Andalusia, flamenco's home, has a strong musical tradition that goes back to the 15th century. Throughout its long history, Andalusia was home to people of different cultures, including Romans, Jews, Arabs and Africans. It was in the 15th century, as tribes of nomadic gypsies settled in southern Spain, that flamenco was born. Their arrival coincided with Ferdinand and Isabella's conquest of Granada, the last bastion of the Arabs, and their subsequent expulsion from Spain. Writing about life in Spain from the 15th to the 17th centuries, the historian Felix Grande states : "The Jews were massacred, the gypsies persecuted, the Arabs exterminated, the Moriscoes, converted Arabs, expelled, and the Andalusians generally exploited. If we do not relate to the music, to brutality, repression, hunger, fear, menace, resistance and suffering, then we shall not find the reality of Cante Flamenco. It is a storm of exasperation and grief."
While earlier records suggest that flamenco was, at one time, unaccompanied, it is rather hard to imagine it without the guitar which forms an integral part of the song or cante, and which was in regular use by the 19th century. The guitar has, of course, an exceptionally long history in Spain.
In the 19th century two types of signing prevailed in Andalusia, the Cante Gillano of the gypsies and the Cante Andaluz: the fusion of these two forms resulted in the Cante Flamenco, a type of melody popular in Andalusia, used in both song and dance. It is a branch of the Cante Jonda, the deep song, evocative of African trance-inducing rhythms and oriental poetry.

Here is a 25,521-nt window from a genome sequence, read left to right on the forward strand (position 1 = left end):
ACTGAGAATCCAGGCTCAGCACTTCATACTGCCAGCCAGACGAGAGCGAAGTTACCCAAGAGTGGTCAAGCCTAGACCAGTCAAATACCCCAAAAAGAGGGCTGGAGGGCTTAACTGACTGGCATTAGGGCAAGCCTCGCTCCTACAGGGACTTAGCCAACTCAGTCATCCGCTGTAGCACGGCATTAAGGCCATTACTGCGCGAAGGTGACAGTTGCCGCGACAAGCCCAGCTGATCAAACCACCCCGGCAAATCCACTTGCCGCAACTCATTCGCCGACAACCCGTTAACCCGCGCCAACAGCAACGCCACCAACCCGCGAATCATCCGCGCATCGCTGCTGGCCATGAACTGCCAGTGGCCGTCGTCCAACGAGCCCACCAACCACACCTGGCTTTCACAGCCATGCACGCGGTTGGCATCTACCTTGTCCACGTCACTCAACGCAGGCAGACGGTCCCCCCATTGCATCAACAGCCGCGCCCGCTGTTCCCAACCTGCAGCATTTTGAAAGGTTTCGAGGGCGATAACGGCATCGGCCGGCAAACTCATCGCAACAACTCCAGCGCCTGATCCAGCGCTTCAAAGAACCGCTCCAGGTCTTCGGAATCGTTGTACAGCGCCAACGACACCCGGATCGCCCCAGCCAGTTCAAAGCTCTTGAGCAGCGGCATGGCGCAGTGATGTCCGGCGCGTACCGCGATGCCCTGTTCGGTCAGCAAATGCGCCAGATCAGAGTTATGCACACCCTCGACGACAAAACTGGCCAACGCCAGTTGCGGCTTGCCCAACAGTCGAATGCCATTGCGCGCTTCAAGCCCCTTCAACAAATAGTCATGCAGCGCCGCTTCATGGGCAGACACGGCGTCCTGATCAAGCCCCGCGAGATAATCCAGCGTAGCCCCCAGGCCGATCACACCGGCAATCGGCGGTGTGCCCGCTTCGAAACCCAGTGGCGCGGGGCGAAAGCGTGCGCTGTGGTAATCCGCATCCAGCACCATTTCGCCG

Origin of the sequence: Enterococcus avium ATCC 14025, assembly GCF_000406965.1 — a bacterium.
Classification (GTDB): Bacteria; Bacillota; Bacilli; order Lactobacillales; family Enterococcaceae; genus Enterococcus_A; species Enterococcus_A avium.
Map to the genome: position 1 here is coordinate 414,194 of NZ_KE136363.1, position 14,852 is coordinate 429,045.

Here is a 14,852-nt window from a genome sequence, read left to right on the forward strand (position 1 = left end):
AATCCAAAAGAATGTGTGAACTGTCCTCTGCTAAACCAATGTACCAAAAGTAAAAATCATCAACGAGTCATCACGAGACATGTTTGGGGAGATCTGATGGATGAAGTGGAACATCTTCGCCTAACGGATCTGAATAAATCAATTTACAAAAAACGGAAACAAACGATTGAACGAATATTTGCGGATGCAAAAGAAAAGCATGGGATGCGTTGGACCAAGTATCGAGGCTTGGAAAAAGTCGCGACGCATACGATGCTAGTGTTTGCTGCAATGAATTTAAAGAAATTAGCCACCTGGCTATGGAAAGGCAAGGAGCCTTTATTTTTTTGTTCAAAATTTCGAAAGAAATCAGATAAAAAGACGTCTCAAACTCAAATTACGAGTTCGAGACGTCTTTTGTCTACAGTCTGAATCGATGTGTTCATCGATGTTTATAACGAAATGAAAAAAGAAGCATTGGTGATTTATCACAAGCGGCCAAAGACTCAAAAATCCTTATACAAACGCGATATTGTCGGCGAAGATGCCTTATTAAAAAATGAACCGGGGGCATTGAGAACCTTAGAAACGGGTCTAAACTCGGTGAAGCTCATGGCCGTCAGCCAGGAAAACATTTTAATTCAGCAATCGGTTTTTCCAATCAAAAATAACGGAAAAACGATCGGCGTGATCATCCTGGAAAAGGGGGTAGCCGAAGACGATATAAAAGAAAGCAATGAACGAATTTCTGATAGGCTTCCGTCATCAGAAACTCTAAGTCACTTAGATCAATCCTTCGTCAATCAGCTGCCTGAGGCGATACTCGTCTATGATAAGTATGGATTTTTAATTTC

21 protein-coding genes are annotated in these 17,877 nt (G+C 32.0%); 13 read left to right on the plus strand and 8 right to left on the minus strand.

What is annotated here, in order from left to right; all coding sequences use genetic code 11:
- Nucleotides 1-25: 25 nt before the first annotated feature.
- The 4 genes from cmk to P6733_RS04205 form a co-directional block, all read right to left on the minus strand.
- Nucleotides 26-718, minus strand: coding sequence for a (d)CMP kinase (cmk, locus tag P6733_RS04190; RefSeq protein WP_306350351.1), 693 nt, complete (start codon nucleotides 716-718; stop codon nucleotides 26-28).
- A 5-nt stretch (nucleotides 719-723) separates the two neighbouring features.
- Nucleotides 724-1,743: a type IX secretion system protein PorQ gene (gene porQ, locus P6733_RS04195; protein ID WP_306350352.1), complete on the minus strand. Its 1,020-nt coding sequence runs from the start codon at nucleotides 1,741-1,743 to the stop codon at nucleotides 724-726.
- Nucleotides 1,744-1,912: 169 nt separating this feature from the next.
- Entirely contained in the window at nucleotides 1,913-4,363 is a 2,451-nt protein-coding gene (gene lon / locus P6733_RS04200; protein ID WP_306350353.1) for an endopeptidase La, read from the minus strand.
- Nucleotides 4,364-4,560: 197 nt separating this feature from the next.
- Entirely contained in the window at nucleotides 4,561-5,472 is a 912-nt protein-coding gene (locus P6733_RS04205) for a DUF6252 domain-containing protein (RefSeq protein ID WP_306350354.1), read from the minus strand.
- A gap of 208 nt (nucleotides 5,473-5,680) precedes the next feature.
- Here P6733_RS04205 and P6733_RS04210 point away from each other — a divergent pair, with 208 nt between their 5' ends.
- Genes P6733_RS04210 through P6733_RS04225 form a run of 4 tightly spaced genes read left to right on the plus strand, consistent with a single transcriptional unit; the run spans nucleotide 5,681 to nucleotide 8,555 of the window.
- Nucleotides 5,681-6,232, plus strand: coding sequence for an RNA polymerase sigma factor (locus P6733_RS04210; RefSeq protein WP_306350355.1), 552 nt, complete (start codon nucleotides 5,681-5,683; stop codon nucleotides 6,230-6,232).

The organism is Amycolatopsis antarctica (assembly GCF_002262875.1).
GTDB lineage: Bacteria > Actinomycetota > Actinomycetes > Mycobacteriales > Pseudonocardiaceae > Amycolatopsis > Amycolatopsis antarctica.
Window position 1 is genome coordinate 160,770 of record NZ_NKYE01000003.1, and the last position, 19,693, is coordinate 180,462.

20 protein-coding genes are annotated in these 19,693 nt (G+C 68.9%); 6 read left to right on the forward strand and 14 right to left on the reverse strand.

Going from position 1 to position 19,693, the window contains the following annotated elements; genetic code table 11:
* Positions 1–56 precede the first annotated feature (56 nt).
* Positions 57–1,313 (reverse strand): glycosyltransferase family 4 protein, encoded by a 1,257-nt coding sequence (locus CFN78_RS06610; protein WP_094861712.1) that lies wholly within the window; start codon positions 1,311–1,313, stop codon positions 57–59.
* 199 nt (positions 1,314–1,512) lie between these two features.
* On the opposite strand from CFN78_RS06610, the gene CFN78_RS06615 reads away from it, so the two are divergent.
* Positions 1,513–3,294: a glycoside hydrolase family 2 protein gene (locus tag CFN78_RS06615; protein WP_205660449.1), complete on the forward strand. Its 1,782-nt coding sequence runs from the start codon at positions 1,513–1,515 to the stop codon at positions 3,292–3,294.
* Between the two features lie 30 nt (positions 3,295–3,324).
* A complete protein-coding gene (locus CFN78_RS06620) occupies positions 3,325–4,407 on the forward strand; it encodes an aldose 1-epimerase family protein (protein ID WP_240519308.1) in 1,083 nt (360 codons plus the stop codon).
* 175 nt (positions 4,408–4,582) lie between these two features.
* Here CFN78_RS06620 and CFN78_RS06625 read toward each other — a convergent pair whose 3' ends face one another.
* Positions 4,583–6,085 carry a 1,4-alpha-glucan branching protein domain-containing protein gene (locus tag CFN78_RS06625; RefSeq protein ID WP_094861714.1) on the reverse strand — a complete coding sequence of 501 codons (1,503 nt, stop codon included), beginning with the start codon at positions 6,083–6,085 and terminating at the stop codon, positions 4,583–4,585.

On stage the colours changed as the male dancer appeared in a black suit with blue shirt: his buleria, the fastest rhythm of the flamenco, was turbulent and wild and of unusual intensity. His quick footwork and lightning changes were fascinating; he had fire at his heels, demonstrating anger and pain with extraordinary passion, losing one of his heels on the way. But that did not bother him in the least: he pursued his non-stop complex dance, evolving from slow, stalking, meditative images to defiant stamping outbursts. Each change of mood or tempo entailed greater depth and range of movement. He brought the house down. But the show was not over yet. Colours changed, the backdrop lifted divulging a velvet starlit sky, while Chapi Pineda announced the romantic Arabian Night, a lovely number closing the show with dance and music. The 10 performers, musicians, singers and dancers were rapidly introduced to the audience who kept clapping for more.
A change in shoes, however, provided the dancer with the right heels to pursue his stamping and his pirouettes, while the overjoyed crowd shouted. All performers danced and disappeared slowly behind the scenes. As the curtain came down the lights came up, the shadows retreated and the colours vanished. The show was not what most had expected, though it was perfect in its way.